Top Facts and Fictions About Protecting Your Skin From the Sun 


Skin cancer isn’t the only reason to be diligent about sun protection. Photo: George Marks/Retrofile/Getty Images

Like so many older Canadians, Cyril Kesten, 75, discovered the importance of sunscreen late in life. This spring, he was diagnosed with basal cell cancer and underwent surgery to remove it from his nose. Last week, he got the stitches out.

“I’m assuming I damaged my skin by playing outside without sunscreen when I was a kid,” he says. “I’ve never liked the feel of oily substances on my skin so I haven’t used a lot of sunscreen as an adult.”

A resident of Victoria who spends a few winter months in Arizona, Kesten grew up in Winnipeg where the few months of hot summer prairie sun were something to be cherished. But, sun worshiping without protection can easily turn into sun damage that requires surgery.

Dr. Trevor Born, a plastic surgeon with practices in Toronto and New York, says he sees pre-cancerous lesions and basal cell carcinomas quite often. “Sun exposure is cumulative,” he explains, “and there’s a genetic risk as well. Some people are predisposed to develop skin cancer because there’s a genetic link missing that restores skin to normal after sun damage.

“Other people have pre-cancerous changes that never do convert to actual skin cancer.”

With any skin lesion he says, “It’s better to have it diagnosed early so you don’t risk having a huge hole.”

The holes are repaired, of course, with plastic surgery. Born has done four such surgeries over six years on the nose of his celebrity patient, actor Hugh Jackman.

Non-celebrity Cyril Kesten says his surgeon in Victoria “took a great big chunk out of my nose and then did his plastic surgery magic to cover the wound so that I would look relatively normal. Freezing and Tylenol helped.

“What I’ve learned?  Slip, slap and slop. Long-sleeved tops, wear a hat and use sunscreen (no matter what it feels like!).”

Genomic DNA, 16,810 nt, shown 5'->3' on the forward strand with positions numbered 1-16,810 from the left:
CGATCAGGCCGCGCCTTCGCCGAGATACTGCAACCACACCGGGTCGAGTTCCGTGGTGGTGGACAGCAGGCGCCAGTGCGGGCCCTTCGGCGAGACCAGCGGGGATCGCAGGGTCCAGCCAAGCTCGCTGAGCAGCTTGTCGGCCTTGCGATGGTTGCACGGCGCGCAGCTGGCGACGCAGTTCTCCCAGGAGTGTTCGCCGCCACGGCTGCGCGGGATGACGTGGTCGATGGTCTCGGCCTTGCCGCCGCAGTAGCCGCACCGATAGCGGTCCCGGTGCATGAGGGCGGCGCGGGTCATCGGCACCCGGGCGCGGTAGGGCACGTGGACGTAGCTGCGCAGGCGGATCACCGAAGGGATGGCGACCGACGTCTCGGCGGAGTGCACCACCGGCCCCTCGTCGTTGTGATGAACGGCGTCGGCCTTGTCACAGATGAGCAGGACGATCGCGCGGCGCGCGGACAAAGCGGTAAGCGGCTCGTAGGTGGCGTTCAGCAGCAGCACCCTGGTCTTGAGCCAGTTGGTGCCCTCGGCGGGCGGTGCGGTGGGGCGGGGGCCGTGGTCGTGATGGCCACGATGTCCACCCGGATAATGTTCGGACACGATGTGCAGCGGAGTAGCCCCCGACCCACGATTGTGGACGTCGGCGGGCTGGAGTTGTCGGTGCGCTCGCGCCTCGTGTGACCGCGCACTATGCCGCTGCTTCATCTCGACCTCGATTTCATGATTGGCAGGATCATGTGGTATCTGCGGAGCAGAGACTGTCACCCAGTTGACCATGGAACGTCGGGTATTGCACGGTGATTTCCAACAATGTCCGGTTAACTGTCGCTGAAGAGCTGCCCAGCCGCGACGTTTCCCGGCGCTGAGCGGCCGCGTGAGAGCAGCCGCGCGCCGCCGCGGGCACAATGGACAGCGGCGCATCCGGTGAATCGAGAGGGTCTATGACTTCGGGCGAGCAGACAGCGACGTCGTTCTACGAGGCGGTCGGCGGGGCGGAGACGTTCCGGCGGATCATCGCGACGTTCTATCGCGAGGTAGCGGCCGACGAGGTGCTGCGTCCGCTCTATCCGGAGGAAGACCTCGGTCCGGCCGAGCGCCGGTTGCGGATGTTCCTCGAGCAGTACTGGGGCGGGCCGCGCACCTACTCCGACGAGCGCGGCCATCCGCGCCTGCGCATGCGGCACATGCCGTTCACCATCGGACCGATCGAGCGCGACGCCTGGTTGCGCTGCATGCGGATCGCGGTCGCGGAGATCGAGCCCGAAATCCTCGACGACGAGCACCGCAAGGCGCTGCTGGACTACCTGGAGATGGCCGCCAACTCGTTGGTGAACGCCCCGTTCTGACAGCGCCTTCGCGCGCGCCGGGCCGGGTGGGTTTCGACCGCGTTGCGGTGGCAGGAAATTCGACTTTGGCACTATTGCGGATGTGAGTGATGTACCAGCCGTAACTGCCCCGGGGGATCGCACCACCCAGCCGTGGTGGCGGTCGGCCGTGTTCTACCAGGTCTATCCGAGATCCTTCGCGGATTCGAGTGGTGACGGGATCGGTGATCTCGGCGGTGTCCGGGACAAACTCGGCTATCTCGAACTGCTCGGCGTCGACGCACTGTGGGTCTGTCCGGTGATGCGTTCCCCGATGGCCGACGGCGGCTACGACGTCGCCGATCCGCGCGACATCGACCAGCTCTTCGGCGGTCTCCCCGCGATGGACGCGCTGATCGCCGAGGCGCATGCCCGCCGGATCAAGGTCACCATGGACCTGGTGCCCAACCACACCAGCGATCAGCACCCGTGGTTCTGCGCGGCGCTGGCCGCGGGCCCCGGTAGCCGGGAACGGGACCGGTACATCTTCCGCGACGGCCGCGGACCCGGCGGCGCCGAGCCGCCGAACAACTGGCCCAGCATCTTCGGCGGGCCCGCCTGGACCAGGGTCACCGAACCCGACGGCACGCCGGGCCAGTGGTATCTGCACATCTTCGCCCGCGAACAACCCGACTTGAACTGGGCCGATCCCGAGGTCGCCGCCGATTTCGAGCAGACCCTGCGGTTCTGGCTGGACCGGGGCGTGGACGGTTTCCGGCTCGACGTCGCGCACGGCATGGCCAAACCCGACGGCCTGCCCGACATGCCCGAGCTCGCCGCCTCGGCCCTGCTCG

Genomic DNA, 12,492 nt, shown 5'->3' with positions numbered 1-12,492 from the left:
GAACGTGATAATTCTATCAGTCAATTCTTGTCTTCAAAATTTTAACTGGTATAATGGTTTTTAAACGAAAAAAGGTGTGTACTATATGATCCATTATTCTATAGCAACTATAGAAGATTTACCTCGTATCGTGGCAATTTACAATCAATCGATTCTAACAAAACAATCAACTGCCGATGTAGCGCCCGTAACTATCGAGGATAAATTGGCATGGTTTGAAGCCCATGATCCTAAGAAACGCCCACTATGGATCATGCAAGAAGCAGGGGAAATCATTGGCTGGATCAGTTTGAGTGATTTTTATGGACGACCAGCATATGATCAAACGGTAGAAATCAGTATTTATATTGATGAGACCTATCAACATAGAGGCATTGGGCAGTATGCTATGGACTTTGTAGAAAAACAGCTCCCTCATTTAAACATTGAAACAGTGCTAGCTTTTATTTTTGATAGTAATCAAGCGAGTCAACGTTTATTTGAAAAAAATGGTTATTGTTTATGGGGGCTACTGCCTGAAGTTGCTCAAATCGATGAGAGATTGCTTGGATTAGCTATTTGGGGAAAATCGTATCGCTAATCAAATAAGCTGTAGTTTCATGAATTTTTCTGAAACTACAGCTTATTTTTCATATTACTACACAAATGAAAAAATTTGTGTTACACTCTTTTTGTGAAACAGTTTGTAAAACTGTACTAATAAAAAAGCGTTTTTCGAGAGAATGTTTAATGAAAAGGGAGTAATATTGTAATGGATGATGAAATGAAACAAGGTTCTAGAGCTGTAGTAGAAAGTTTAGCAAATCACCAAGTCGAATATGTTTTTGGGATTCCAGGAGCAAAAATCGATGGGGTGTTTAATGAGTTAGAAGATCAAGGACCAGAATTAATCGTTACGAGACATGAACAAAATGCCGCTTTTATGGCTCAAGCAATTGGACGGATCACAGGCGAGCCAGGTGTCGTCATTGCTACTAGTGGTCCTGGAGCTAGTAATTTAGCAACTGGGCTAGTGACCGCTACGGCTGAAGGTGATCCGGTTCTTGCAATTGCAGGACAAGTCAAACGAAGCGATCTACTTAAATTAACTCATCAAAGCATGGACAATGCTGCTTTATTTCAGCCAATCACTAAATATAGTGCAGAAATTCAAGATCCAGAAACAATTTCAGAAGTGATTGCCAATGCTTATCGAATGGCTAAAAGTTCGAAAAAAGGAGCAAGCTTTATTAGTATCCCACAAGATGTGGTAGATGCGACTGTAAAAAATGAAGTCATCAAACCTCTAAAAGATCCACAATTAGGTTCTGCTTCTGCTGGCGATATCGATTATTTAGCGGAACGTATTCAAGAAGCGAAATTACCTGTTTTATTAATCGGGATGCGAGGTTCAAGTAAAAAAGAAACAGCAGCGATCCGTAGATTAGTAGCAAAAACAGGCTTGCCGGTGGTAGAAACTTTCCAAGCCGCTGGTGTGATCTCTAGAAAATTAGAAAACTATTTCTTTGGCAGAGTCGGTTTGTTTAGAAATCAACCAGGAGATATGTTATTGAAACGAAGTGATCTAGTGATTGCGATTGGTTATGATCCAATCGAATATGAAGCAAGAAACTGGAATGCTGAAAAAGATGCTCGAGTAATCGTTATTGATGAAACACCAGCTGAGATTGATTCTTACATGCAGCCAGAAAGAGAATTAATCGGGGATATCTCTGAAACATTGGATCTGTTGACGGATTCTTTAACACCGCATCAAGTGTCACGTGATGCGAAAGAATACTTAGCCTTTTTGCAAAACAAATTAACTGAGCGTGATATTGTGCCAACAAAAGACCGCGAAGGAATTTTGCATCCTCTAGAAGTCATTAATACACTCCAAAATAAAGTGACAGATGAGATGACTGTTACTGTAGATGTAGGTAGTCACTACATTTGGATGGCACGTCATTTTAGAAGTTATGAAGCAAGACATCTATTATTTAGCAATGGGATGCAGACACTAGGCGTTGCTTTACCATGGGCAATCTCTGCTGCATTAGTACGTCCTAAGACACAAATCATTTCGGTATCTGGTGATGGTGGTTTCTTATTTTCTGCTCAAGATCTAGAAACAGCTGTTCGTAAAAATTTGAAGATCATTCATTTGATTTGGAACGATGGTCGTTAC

Sunblock vs. Sunscreen


Born, whose wife, Dr. Lisa Airan, is a high-profile dermatologist in New York, is more specific about protecting himself from the sun. Tellingly, he uses the word “sunblock” instead of “sunscreen”. 

In Hawaii, where he kiteboards, he uses a reef-safe chemical sunblock in the morning, after showering. Later, he adds a physical block. “When used in combination, you get better sunblock. The chemical block gets absorbed into the cells while the physical block stays on the skin. If the physical block smears off, you’re still protected.”

Among the products he uses: EltaMD Skincare UV Clear SPF46; SkinMedica Total Defense + Repair SPF34; Raw Elements Face+Body SPF30; Vertra Sun Care Premium Sunscreen Face Stick Reef Safe Broad Spectrum SPF38; Evasol Mineral Sunscreen 50+.

The idea, he suggests, is to throw on all the protection you can.

But that doesn’t mean that a 100 SPF is twice as good as a 50 SPF.

“Above 50, the SPF doesn’t become much more effective,” he says. Even 30 or 38 SPF is adequate but most important is using enough of the block and how often it’s re-applied. “The effectiveness wears off after an hour or hour and a half and most people put it on once and not again.”

Skin cancer isn’t the only reason to be diligent about sun protection.

Sun damage on the face can cause breakdown of collagen, fine wrinkles and lines,” says Born, “in combination with genetics of aging, weight loss or gain, age-related changes in collagen and volume loss. 

“Sun damage is an important factor, for sure.  If you’ve never been exposed to the sun, you probably have fairly good quality skin.”


Sunscreen Facts and Fiction


FICTION: The higher the SPF the better. Not really. According to MD Anderson Cancer Centre, an SPF 15 sunscreen blocks 93 per cent of UVB radiation, and SPF 30 blocks 97 per cent. After that, the difference in protection is small. SPF 50 blocks 98 per cent, and SPF 100 stops 99 per cent of UVB rays from reaching your skin.

FACT: You can use sunscreen left over from last year. Sunscreens are required by the U.S. Food and Drug Administration to remain at their original strengths for at least three years. This means that you can use leftover sunscreen from one year to the next. If the sunscreen is past its expiration date or has obvious changes in colour or consistency or smell, discard it. Keep sunscreen out of direct sun after you’ve used it.